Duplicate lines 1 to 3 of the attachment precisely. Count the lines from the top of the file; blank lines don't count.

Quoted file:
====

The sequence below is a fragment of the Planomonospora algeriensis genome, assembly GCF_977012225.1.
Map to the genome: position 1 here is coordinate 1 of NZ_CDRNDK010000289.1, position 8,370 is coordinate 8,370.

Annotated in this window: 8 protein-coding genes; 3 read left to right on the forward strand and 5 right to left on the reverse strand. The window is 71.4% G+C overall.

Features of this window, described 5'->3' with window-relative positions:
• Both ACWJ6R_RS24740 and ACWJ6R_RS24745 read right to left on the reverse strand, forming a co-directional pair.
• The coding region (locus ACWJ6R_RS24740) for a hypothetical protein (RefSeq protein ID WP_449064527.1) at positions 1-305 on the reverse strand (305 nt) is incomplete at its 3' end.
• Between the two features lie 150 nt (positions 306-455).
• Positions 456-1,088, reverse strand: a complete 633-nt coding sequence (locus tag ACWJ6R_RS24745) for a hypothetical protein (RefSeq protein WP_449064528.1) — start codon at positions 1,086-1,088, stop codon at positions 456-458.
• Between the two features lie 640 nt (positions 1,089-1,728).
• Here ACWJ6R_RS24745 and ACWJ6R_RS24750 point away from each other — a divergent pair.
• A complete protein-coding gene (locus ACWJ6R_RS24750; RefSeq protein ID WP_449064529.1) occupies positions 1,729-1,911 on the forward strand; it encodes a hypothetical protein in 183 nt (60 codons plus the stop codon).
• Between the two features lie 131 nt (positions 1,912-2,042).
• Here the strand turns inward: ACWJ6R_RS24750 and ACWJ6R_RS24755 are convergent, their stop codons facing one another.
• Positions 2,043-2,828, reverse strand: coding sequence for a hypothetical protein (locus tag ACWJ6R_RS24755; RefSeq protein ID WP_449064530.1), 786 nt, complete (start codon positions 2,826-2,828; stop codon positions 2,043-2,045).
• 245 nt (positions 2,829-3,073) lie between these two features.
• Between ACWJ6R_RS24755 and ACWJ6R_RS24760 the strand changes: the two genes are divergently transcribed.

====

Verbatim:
The sequence below is a fragment of the Planomonospora algeriensis genome, assembly GCF_977012225.1.
Map to the genome: position 1 here is coordinate 1 of NZ_CDRNDK010000289.1, position 8,370 is coordinate 8,370.

Annotated in this window: 8 protein-coding genes; 3 read left to right on the forward strand and 5 right to left on the reverse strand. The window is 71.4% G+C overall.